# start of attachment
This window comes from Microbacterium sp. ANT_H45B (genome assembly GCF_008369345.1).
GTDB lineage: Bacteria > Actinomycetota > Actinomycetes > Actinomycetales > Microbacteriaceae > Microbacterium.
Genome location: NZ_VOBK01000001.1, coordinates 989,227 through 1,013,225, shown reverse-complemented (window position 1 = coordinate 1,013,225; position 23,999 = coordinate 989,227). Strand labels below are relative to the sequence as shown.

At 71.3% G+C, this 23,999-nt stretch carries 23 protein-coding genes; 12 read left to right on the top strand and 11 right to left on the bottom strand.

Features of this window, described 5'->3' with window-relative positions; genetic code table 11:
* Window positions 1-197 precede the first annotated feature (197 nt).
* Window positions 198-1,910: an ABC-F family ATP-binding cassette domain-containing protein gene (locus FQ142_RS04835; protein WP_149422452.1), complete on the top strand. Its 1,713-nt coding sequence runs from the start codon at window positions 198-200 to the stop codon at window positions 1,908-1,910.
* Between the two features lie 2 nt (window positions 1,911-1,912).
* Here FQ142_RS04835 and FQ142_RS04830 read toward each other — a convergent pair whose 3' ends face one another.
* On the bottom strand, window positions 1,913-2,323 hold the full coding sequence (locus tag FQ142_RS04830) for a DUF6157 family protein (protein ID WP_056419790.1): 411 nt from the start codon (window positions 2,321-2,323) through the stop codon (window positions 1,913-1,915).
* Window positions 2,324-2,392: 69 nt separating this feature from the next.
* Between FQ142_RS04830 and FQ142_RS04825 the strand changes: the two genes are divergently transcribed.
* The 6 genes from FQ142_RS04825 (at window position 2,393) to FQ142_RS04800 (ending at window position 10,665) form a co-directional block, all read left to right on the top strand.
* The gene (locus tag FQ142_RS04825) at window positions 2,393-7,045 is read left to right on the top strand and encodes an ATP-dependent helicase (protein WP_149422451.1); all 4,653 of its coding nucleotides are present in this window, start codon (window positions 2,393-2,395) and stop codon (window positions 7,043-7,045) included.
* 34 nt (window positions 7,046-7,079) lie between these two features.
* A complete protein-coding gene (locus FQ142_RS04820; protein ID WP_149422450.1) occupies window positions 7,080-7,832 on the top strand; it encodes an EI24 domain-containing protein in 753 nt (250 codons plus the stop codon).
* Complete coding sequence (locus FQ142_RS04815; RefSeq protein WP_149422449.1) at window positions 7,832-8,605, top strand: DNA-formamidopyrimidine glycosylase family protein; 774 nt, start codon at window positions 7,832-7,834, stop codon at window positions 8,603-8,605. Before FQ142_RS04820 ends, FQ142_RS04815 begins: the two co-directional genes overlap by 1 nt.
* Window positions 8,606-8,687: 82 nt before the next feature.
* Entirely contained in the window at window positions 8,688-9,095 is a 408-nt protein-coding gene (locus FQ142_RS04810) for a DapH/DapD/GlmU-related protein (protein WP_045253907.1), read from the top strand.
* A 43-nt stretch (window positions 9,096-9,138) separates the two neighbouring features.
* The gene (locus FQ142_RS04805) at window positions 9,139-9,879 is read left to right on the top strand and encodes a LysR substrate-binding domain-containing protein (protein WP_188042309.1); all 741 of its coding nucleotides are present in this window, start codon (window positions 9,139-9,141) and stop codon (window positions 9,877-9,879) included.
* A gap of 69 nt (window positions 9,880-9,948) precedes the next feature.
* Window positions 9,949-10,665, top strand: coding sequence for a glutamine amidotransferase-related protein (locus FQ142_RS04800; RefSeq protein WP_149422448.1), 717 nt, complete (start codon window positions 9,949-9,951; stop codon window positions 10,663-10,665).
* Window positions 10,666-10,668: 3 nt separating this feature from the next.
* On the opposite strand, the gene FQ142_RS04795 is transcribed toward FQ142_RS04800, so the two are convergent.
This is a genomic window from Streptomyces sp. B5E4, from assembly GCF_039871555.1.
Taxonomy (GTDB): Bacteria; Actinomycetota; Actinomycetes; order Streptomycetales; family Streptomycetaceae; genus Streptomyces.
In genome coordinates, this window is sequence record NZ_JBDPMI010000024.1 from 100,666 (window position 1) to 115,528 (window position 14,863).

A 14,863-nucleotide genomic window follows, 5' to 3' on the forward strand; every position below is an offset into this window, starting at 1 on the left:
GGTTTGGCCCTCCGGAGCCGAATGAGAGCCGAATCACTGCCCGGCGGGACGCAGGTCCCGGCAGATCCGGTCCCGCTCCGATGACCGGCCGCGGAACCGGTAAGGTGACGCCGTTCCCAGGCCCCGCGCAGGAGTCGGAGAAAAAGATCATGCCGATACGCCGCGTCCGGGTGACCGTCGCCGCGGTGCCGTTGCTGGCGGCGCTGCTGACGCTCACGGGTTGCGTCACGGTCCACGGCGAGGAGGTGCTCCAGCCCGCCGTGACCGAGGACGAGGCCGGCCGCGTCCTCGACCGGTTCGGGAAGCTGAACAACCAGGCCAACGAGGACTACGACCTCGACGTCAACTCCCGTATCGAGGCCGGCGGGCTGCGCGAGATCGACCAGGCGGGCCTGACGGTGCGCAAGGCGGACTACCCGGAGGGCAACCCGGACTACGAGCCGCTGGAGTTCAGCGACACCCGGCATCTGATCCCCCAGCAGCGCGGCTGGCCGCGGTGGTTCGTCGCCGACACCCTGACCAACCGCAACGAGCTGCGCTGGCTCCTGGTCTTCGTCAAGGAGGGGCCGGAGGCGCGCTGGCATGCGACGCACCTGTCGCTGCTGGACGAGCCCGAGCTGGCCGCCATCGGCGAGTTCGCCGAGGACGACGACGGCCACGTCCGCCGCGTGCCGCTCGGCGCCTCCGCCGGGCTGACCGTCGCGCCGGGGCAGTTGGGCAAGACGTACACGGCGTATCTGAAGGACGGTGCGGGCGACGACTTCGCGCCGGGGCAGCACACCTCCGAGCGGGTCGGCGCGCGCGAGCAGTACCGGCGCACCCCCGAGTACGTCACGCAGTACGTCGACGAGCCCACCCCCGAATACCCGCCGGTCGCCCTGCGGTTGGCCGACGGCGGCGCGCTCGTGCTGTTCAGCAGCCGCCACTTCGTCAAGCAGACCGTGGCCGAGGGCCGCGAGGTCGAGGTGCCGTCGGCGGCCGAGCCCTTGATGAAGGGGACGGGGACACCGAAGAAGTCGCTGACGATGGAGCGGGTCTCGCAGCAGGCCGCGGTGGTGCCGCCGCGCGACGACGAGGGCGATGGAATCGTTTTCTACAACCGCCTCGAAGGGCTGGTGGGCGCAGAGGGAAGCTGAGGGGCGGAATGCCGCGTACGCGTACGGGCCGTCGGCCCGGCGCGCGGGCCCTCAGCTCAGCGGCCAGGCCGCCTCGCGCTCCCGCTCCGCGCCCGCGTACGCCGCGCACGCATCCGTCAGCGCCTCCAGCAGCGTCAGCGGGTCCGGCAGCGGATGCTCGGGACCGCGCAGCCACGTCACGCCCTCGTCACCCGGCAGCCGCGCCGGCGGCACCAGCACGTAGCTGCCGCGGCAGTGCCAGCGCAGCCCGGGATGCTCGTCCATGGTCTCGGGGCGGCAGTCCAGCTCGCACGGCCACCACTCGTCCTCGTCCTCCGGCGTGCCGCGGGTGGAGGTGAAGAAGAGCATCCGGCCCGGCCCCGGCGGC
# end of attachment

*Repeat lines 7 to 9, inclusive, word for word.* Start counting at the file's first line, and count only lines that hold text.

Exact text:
* Window positions 198-1,910: an ABC-F family ATP-binding cassette domain-containing protein gene (locus FQ142_RS04835; protein WP_149422452.1), complete on the top strand. Its 1,713-nt coding sequence runs from the start codon at window positions 198-200 to the stop codon at window positions 1,908-1,910.
* Between the two features lie 2 nt (window positions 1,911-1,912).
* Here FQ142_RS04835 and FQ142_RS04830 read toward each other — a convergent pair whose 3' ends face one another.